Hell Below Zero

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Hell Below Zero
Hell Below Zero FilmPoster.jpeg
Directed by Mark Robson
Produced by Irving Allen
Albert R. Broccoli
Written by Richard Maibaum
Screenplay by Alec Coppel
Max Trell
Based on The White South
1949 novel
by Hammond Innes
Starring Alan Ladd
Stanley Baker
Music by Clifton Parker
Cinematography John Wilcox
Edited by John D. Guthridge
Distributed by Columbia Pictures
Release dates
Running time
90 minutes
Country United Kingdom
Language English
Budget $1 million (approx)[1]

Hell Below Zero (1954) is a murder mystery Technicolor film, starring Alan Ladd in the second of his films for Warwick Films.

The film was directed by Mark Robson, and was written by Alec Coppel and Max Trell. The film was based on the novel The White South by Hammond Innes, and presents interesting footage of whaling fleets in action.[2]


The plot revolves around the death of Captain Nordahl, on a factory ship in Antarctic waters, lost overboard in mysterious circumstances. Captain Nordahl is an associate in a Norwegian whaling company, Bland-Nordahl.

Duncan Craig (Alan Ladd), an American meets Judie Nordahl (Joan Tetzel), the captain's daughter on his way to South Africa where he gets even with a business partner who cheated him. With little money left and a desire to see Judie again, Craig signs on to be a mate on the ship taking Judie to Antarctica.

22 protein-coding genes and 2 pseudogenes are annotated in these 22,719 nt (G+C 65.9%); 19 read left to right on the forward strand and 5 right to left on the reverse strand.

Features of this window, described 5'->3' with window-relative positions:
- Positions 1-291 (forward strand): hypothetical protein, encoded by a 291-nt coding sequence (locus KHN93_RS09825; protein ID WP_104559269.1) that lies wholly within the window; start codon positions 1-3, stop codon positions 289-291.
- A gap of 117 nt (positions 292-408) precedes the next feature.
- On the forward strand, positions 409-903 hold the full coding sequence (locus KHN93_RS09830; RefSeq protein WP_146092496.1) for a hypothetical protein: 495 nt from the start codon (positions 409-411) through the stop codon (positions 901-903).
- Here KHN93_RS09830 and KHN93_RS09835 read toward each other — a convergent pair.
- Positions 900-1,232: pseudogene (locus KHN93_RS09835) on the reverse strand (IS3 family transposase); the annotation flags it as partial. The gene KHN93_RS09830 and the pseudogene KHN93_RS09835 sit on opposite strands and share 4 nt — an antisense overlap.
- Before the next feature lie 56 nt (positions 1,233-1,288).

On arrival in Antarctic waters, Craig finds suspicious evidence that seems to implicate skipper Erik Bland (Stanley Baker), the new captain of the factory ship, in a conspiracy. Another murder follows and the film concludes with a dramatic showdown on the ice.



The movie was part of a two picture deal Ladd made with Warwick Films, following The Red Beret.[3][4][5] Ladd was paid $200,000 against 10% of the profits.[1]

During production it was known as White South and White Mantle.[6]

The film included location footage shot in Antarctic waters. Albert Broccoli accompanied a second unit crew down there for over three months.[7]

Shooting took place at Pinewood Studios.[8]

Director Mark Robson wanted Eugene Pallette to play a role but Pallette was unhappy with the size of the part in the script.[9]


  1. ^ a b A TOWN CALLED HOLLYWOOD: Producers Want English Clear--Even in Oklahoma Scheuer, Philip K. Los Angeles Times (1923-Current File) [Los Angeles, Calif] 13 June 1954: D4.
  2. ^ IMDB entry
  3. ^ Broccoli, Albert R. & Zec, Donald When the Snow Melts: The Autobiography of Cubby Broccoli Trans-Atlantic Publications 1999
  4. ^ STUDIOS PLANNING 2 ALAN LADD FILMS: Warwick and Columbia to Join in Offering 'The Red Beret' and 'The White South' Special to THE NEW YORK TIMES.. New York Times (1923-Current file) [New York, N.Y] 15 July 1952: 17.
  5. ^ LADD PLANS MOVIE OF A WHALING TRIP: Actor to Make 'White South,' About Antarctic Expedition, Abroad for Irving Allen By THOMAS M. PRYORSpecial to THE NEW YORK TIMES.. New York Times (1923-Current file) [New York, N.Y] 03 Nov 1952: 36.
  6. ^ ROBSON TO DIRECT WHALING PICTURE: Ladd Stars in 'White Mantle,' to Be Filmed in England for Warwick Productions By THOMAS M. PRYORSpecial to THE NEW YORK TIMES.. New York Times (1923-Current file) [New York, N.Y] 03 Dec 1952: 45.
  7. ^ Looking at Hollywood: Alan Ladd and Stanley Baker to Co-Star in Movie of Antarctic Hopper, Hedda. Chicago Daily Tribune (1923-1963) [Chicago, Ill] 06 Feb 1953: b4.
  8. ^ "The Future Programme", Kinematograph Weekly, 31 May 1956 p 14
  9. ^ Freeman Gives Light on New 3-D Process; Ryan Set for 'Inferno' Schallert, Edwin. Los Angeles Times (1923-Current File) [Los Angeles, Calif] 07 Feb 1953: 13.

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